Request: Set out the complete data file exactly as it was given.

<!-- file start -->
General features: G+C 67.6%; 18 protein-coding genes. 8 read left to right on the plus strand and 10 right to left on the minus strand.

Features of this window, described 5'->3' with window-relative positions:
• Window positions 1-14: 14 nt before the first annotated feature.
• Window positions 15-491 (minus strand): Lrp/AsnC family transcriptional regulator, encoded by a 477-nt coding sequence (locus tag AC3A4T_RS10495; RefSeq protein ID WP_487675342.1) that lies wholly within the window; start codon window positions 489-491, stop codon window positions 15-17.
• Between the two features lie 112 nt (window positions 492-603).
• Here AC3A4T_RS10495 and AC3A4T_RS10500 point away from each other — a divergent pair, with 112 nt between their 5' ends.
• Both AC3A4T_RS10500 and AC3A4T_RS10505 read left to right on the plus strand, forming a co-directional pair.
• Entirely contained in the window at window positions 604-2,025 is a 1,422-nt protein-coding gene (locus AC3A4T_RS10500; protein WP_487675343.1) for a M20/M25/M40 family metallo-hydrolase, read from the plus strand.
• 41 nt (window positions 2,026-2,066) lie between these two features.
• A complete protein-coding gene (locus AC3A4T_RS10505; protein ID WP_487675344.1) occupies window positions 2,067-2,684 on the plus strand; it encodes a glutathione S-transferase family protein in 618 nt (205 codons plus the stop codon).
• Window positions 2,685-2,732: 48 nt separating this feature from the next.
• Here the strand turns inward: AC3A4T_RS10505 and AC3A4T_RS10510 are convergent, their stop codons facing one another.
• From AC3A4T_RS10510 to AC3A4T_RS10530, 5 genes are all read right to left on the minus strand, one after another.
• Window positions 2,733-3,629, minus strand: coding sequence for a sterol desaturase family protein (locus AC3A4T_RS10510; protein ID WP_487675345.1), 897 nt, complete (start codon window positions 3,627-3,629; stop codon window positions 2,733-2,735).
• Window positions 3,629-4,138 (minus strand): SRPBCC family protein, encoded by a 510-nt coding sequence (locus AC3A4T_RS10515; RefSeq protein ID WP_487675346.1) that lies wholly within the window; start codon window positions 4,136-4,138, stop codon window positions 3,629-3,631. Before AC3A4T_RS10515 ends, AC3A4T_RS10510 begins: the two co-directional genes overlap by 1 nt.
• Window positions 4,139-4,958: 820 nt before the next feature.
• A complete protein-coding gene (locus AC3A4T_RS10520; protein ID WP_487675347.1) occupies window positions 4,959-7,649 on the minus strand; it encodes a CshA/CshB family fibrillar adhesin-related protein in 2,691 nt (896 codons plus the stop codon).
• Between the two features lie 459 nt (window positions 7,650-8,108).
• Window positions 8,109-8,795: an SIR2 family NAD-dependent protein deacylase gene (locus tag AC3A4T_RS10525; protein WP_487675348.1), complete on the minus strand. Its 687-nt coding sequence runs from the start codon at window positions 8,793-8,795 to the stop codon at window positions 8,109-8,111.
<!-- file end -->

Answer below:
General features: G+C 67.6%; 18 protein-coding genes. 8 read left to right on the plus strand and 10 right to left on the minus strand.

Features of this window, described 5'->3' with window-relative positions:
• Window positions 1-14: 14 nt before the first annotated feature.
• Window positions 15-491 (minus strand): Lrp/AsnC family transcriptional regulator, encoded by a 477-nt coding sequence (locus tag AC3A4T_RS10495; RefSeq protein ID WP_487675342.1) that lies wholly within the window; start codon window positions 489-491, stop codon window positions 15-17.
• Between the two features lie 112 nt (window positions 492-603).
• Here AC3A4T_RS10495 and AC3A4T_RS10500 point away from each other — a divergent pair, with 112 nt between their 5' ends.
• Both AC3A4T_RS10500 and AC3A4T_RS10505 read left to right on the plus strand, forming a co-directional pair.
• Entirely contained in the window at window positions 604-2,025 is a 1,422-nt protein-coding gene (locus AC3A4T_RS10500; protein WP_487675343.1) for a M20/M25/M40 family metallo-hydrolase, read from the plus strand.
• 41 nt (window positions 2,026-2,066) lie between these two features.
• A complete protein-coding gene (locus AC3A4T_RS10505; protein ID WP_487675344.1) occupies window positions 2,067-2,684 on the plus strand; it encodes a glutathione S-transferase family protein in 618 nt (205 codons plus the stop codon).
• Window positions 2,685-2,732: 48 nt separating this feature from the next.
• Here the strand turns inward: AC3A4T_RS10505 and AC3A4T_RS10510 are convergent, their stop codons facing one another.
• From AC3A4T_RS10510 to AC3A4T_RS10530, 5 genes are all read right to left on the minus strand, one after another.
• Window positions 2,733-3,629, minus strand: coding sequence for a sterol desaturase family protein (locus AC3A4T_RS10510; protein ID WP_487675345.1), 897 nt, complete (start codon window positions 3,627-3,629; stop codon window positions 2,733-2,735).
• Window positions 3,629-4,138 (minus strand): SRPBCC family protein, encoded by a 510-nt coding sequence (locus AC3A4T_RS10515; RefSeq protein ID WP_487675346.1) that lies wholly within the window; start codon window positions 4,136-4,138, stop codon window positions 3,629-3,631. Before AC3A4T_RS10515 ends, AC3A4T_RS10510 begins: the two co-directional genes overlap by 1 nt.
• Window positions 4,139-4,958: 820 nt before the next feature.
• A complete protein-coding gene (locus AC3A4T_RS10520; protein ID WP_487675347.1) occupies window positions 4,959-7,649 on the minus strand; it encodes a CshA/CshB family fibrillar adhesin-related protein in 2,691 nt (896 codons plus the stop codon).
• Between the two features lie 459 nt (window positions 7,650-8,108).
• Window positions 8,109-8,795: an SIR2 family NAD-dependent protein deacylase gene (locus tag AC3A4T_RS10525; protein WP_487675348.1), complete on the minus strand. Its 687-nt coding sequence runs from the start codon at window positions 8,793-8,795 to the stop codon at window positions 8,109-8,111.